Fawcett’s Favorites 1-2-23

Every week I find a few great articles I feel are especially valuable. Following are this week’s best. I hope you find them as useful as I did.

This week’s favorites include where is the dividing line between upper, middle, and lower class income, how to stop impulsive shopping, is private practice dead, are you being frugal or ridiculous, and 16 ways to make your own luck.

Happy reading!

Have you ever wondered if you are one of America’s upper class? If you are in the upper class, yet live paycheck to paycheck, would you still feel like upper class? Yahoo News published a piece by Money Wise that delineates the dividing line between the classes. Here is how your income stacks up to this benchmark. 

Now that the holidays and the buying frenzy is over, it is time to change impulsive spending habits. By starting now better spending habits can be in place before next December. The Barefoot Minimalists share with us 23 tips to stop impulsive spending as presented on No Sidebar. How many of these tips have you used? How many will you try to incorporate this year so you will not be an impulsive spender next Christmas? 

I often hear that private practice is no more, yet half of all doctors are currently in private practice. That doesn’t sound very dead to me. As a patient you have a 50:50 chance that your doctor is in private practice. I frequently hear employed doctors complaining about being employed, but I’m not hearing doctors complaining about owning their own practice. So the big question is Should You Quit Employment to be in Private Practice? Read this article from Medscape and ponder your current medical practice situation. If you are ready to change your venue, pick up a copy of my book The Doctors Guide to Starting Your Practice/Career Right to help you make a better informed choice for your next job as either an employed or private practice physician. Whichever employment type you prefer, this book will help you get you started on the right foot.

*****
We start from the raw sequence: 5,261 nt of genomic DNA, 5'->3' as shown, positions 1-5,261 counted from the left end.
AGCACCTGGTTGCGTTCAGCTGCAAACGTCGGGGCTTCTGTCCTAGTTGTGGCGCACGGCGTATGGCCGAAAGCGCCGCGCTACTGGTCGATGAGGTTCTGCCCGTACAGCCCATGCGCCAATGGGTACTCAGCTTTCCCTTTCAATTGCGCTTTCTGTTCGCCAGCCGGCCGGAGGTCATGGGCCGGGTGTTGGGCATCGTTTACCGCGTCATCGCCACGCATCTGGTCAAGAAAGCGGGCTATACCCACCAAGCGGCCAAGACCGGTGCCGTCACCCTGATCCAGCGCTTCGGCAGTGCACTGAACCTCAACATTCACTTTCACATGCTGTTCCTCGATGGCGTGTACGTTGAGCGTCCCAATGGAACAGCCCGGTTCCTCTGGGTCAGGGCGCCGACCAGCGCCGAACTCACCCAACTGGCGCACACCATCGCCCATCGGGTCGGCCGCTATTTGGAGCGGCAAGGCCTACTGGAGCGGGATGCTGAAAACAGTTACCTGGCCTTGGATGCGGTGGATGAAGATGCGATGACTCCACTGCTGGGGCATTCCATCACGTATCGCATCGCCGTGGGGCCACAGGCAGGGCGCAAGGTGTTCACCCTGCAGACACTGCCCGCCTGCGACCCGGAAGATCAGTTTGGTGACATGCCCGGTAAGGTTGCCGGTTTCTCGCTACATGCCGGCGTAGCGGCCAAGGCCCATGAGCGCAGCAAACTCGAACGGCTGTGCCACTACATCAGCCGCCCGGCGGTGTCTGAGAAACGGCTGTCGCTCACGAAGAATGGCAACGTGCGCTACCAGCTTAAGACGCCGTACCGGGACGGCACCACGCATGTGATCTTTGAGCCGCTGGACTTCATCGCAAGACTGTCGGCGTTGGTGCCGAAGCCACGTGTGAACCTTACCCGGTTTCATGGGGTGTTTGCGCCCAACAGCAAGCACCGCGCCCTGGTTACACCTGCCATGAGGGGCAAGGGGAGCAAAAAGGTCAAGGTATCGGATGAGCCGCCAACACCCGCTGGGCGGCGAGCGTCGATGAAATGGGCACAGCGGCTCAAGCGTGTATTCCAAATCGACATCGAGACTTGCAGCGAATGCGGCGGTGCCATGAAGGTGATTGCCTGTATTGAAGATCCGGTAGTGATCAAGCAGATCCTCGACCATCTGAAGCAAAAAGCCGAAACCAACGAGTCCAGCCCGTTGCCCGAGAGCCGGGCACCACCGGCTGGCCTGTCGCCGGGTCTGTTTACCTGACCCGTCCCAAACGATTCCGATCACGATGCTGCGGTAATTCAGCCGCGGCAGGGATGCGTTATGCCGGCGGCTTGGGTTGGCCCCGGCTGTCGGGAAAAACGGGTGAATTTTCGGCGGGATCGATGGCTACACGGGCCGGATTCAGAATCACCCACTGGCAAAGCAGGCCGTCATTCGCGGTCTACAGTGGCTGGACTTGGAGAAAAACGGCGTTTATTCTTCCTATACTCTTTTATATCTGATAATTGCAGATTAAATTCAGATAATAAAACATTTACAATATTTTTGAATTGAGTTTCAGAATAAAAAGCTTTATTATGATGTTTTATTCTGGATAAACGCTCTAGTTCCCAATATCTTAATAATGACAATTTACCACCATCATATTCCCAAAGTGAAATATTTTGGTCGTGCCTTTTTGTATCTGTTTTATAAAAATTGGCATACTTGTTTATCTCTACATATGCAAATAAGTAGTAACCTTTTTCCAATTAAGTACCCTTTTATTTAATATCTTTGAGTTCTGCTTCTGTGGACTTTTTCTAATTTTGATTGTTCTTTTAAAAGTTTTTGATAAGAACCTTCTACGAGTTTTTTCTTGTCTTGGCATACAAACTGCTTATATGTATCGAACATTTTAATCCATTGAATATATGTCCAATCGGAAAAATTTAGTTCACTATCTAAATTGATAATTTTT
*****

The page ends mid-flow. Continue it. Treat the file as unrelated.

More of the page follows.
There is a fine line between being frugal and being ridiculously cheap. One is smart and the other is, well, ridiculous. The Frugal Girl clears up this concept with her article on How to Know if you are Frugal or Just Ridiculous. I have seen some outlandish things people have done in the desire to be frugal. One great way to recognize if you are being ridiculous is to ask your spouse if they approve of your idea. If your spouse is unhappy about your spending idea, you might be being ridiculously frugal. Maybe you should spend a little more and live in harmony. 

Is it luck that makes us succeed or are successful people just lucky they are not lazy? I love the quote ascribed to Thomas Edison, “Opportunity is missed by most people because it is dressed in overalls and looks like work.” I’m one who believes we make our own luck. When I started playing poker, I thought I was having bad luck because I never won. Then I bought some books to learn how to play poker and suddenly I was winning. I went to Las Vegas, entered my first poker tournament, and won! It turns out luck is only a small part of poker; I played a bigger role than I thought. Five Year FIRE Escape has a similar thought and shared Sixteen Ways to Win in Finances and Life by Making Your Own Luck on the site of The Physician On FIRE. How much do you think luck plays in your success?

I hope you enjoy these articles as much as I did. I look forward to updating you again next week with a few more articles I find especially interesting. If you read an especially good article, send me the link so I can share it with others.

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